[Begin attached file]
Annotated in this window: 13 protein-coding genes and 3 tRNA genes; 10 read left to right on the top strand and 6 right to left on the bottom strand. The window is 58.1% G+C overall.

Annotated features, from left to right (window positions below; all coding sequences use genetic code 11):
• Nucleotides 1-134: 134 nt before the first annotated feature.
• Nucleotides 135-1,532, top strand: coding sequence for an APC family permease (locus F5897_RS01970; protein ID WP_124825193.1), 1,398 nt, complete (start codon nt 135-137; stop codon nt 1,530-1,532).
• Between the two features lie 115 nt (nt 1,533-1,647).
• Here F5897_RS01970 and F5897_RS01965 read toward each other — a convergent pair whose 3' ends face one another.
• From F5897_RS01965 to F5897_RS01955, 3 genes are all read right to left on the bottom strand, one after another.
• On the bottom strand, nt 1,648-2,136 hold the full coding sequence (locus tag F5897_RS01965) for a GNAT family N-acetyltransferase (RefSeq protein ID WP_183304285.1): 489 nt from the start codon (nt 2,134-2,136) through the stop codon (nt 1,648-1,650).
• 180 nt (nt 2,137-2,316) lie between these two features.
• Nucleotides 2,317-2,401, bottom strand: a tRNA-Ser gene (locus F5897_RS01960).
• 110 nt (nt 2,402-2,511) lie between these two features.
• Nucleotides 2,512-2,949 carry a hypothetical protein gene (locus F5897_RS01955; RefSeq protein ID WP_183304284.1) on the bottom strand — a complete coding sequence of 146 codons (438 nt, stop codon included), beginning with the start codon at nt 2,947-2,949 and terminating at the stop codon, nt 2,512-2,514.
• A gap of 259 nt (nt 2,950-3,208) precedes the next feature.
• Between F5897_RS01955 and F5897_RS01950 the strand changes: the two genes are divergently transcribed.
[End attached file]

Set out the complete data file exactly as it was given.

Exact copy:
Annotated in this window: 13 protein-coding genes and 3 tRNA genes; 10 read left to right on the top strand and 6 right to left on the bottom strand. The window is 58.1% G+C overall.

Annotated features, from left to right (window positions below; all coding sequences use genetic code 11):
• Nucleotides 1-134: 134 nt before the first annotated feature.
• Nucleotides 135-1,532, top strand: coding sequence for an APC family permease (locus F5897_RS01970; protein ID WP_124825193.1), 1,398 nt, complete (start codon nt 135-137; stop codon nt 1,530-1,532).
• Between the two features lie 115 nt (nt 1,533-1,647).
• Here F5897_RS01970 and F5897_RS01965 read toward each other — a convergent pair whose 3' ends face one another.
• From F5897_RS01965 to F5897_RS01955, 3 genes are all read right to left on the bottom strand, one after another.
• On the bottom strand, nt 1,648-2,136 hold the full coding sequence (locus tag F5897_RS01965) for a GNAT family N-acetyltransferase (RefSeq protein ID WP_183304285.1): 489 nt from the start codon (nt 2,134-2,136) through the stop codon (nt 1,648-1,650).
• 180 nt (nt 2,137-2,316) lie between these two features.
• Nucleotides 2,317-2,401, bottom strand: a tRNA-Ser gene (locus F5897_RS01960).
• 110 nt (nt 2,402-2,511) lie between these two features.
• Nucleotides 2,512-2,949 carry a hypothetical protein gene (locus F5897_RS01955; RefSeq protein ID WP_183304284.1) on the bottom strand — a complete coding sequence of 146 codons (438 nt, stop codon included), beginning with the start codon at nt 2,947-2,949 and terminating at the stop codon, nt 2,512-2,514.
• A gap of 259 nt (nt 2,950-3,208) precedes the next feature.
• Between F5897_RS01955 and F5897_RS01950 the strand changes: the two genes are divergently transcribed.